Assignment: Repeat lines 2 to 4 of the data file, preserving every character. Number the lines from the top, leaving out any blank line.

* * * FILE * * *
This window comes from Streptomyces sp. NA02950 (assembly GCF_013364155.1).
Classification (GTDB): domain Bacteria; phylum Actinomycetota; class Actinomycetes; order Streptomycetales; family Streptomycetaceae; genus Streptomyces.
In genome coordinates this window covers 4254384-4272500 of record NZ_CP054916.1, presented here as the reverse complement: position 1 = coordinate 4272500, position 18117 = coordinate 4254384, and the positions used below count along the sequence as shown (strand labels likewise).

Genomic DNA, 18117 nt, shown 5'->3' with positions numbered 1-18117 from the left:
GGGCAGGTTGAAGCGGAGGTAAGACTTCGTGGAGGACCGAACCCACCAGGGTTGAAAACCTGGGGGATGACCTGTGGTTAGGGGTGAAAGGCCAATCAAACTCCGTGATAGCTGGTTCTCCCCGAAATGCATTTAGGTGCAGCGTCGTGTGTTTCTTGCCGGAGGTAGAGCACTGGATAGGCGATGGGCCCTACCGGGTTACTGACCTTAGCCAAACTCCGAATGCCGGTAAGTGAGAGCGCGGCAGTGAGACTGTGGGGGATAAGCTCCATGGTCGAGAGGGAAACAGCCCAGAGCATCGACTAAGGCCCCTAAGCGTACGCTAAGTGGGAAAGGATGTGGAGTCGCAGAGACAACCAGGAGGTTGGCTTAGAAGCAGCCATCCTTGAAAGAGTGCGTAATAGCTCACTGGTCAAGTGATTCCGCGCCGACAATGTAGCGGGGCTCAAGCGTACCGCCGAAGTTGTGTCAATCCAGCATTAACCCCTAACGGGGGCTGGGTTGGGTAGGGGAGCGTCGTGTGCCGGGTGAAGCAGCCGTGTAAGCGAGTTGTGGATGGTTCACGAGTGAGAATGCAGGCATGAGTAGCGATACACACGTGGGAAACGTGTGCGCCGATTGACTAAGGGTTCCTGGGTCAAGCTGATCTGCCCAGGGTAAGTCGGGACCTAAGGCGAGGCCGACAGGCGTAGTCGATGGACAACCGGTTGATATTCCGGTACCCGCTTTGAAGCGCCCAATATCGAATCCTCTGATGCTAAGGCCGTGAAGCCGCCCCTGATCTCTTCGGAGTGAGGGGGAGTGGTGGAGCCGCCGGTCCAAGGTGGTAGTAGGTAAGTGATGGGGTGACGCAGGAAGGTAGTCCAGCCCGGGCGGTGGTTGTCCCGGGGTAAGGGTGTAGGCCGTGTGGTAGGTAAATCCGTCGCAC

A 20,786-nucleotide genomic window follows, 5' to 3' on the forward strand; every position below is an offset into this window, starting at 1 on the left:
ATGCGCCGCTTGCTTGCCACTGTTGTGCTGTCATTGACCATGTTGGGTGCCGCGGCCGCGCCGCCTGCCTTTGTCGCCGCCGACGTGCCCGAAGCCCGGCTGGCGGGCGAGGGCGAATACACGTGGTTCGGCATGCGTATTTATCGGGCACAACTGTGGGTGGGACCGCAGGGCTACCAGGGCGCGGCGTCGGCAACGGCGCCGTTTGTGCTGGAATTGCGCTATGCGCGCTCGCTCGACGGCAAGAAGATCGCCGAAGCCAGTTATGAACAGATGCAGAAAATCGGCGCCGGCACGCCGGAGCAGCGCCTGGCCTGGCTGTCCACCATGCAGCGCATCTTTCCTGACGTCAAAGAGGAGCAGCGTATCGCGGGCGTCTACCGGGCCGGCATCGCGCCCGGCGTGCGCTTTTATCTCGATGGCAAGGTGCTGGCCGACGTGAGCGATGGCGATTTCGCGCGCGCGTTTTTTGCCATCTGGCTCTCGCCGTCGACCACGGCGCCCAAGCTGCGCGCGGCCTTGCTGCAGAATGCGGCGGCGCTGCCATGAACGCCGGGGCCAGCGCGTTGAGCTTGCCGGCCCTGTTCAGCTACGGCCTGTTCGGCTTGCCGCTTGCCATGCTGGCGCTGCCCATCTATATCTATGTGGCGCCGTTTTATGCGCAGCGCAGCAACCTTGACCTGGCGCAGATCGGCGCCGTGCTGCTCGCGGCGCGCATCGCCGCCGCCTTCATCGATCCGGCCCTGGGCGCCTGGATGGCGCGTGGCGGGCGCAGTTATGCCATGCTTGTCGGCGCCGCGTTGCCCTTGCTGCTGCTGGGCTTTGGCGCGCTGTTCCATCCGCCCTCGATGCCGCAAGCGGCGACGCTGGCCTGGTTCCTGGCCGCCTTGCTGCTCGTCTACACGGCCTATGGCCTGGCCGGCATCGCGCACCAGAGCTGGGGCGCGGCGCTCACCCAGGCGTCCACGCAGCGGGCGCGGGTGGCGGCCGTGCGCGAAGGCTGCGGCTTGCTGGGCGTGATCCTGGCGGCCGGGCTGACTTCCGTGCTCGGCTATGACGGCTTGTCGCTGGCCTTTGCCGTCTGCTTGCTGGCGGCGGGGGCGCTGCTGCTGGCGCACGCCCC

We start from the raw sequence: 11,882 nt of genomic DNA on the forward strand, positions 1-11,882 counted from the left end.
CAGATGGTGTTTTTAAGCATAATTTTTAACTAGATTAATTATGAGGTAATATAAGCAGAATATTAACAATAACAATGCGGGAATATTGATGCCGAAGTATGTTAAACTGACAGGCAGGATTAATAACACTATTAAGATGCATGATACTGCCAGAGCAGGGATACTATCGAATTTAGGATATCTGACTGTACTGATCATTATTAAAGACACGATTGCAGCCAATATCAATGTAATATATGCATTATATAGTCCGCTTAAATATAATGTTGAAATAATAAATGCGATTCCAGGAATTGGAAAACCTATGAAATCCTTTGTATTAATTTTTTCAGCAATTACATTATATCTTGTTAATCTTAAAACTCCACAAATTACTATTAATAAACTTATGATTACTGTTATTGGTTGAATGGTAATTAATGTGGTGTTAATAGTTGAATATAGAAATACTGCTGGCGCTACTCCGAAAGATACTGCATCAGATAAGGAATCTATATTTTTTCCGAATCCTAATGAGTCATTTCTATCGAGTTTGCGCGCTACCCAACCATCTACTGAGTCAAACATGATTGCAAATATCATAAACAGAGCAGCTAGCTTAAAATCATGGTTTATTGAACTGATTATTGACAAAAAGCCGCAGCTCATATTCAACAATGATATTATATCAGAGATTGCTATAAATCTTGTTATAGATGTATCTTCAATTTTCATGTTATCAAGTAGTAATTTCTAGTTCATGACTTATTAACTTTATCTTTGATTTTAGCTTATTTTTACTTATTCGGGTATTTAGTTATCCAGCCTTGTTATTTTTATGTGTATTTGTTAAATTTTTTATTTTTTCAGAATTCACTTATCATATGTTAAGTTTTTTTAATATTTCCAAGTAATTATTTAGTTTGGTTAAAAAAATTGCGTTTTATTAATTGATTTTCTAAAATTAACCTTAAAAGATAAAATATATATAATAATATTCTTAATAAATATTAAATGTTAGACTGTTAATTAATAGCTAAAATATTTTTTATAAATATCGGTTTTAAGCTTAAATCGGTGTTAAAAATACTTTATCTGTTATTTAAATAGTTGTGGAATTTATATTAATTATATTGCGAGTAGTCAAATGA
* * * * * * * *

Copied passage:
Classification (GTDB): domain Bacteria; phylum Actinomycetota; class Actinomycetes; order Streptomycetales; family Streptomycetaceae; genus Streptomyces.
In genome coordinates this window covers 4254384-4272500 of record NZ_CP054916.1, presented here as the reverse complement: position 1 = coordinate 4272500, position 18117 = coordinate 4254384, and the positions used below count along the sequence as shown (strand labels likewise).

Genomic DNA, 18117 nt, shown 5'->3' with positions numbered 1-18117 from the left: